We're disappointed to hear of Mr. Turner's experience with Globalstar, and while several of his points are quite valid, we'd like to offer a little clarification:

Globalstar is most definitely aware of the fact that connectivity in the Caribbean area has been well below acceptable standards for many of our users. Our service in this region is by no means representative of Globalstar service in most other areas of the world, where connectivity is extremely high. The Caribbean has been a problem due to a number of technical factors, but we have already made substantial progress in correcting them, and hope to more or less completely solve the problem in the months ahead.

First, we are now installing a fourth antenna at our Puerto Rico gateway, which should substantially improve reliability, and we are about to begin construction of an entirely new gateway in Florida, which should bring Globalstar service in the region up to the very dependable levels seen elsewhere.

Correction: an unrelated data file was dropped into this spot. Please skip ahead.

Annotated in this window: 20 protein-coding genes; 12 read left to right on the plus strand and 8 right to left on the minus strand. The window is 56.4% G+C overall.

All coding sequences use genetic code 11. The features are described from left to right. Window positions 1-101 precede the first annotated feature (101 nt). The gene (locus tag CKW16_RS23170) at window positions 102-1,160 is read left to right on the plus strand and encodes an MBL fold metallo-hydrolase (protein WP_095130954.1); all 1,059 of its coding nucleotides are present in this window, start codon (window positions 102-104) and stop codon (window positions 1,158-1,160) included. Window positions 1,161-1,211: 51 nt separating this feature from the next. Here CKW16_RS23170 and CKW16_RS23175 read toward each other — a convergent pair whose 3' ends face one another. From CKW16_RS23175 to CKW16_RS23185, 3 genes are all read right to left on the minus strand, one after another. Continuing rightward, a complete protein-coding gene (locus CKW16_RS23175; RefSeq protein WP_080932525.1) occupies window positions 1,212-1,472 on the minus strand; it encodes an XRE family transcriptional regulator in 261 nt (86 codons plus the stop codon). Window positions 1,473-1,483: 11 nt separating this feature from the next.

A couple of clarifications: Globalstar calls do not terminate once a satellite passes out of view, as Mr. Turner states. This may be true of other systems, but Globalstar is unique in offering "path diversity," which allows multiple satellites to track an individual call, handing off the connection from one satellite to another if the first satellite moves out of range or is otherwise blocked. As a result, we routinely process calls that last up to several hours with no interruption. What Mr. Turner is experiencing is a very different technical problem that is especially pronounced in the Caribbean, resulting in interrupted calls. It is of course annoying and unacceptable, but it is not a problem in the inherent design of our system. And it is being corrected.

Regarding Mr. Turner's points on the ergonomics of the Globalstar phone, this is a little more puzzling. True, the basic Globalstar phone unit is not designed to withstand severe maritime conditions, but we are no different than any other satellite solution, all of which require some sort of special weatherized antenna for use on open water. If you are close enough to shore to use a cellular phone, that's always going to be a better deal. But if you require voice and data connectivity beyond the range of cellular, Globalstar's extremely low-cost airtime (as low as 17 cents a minute) usually more than justifies the cost of a maritime kit.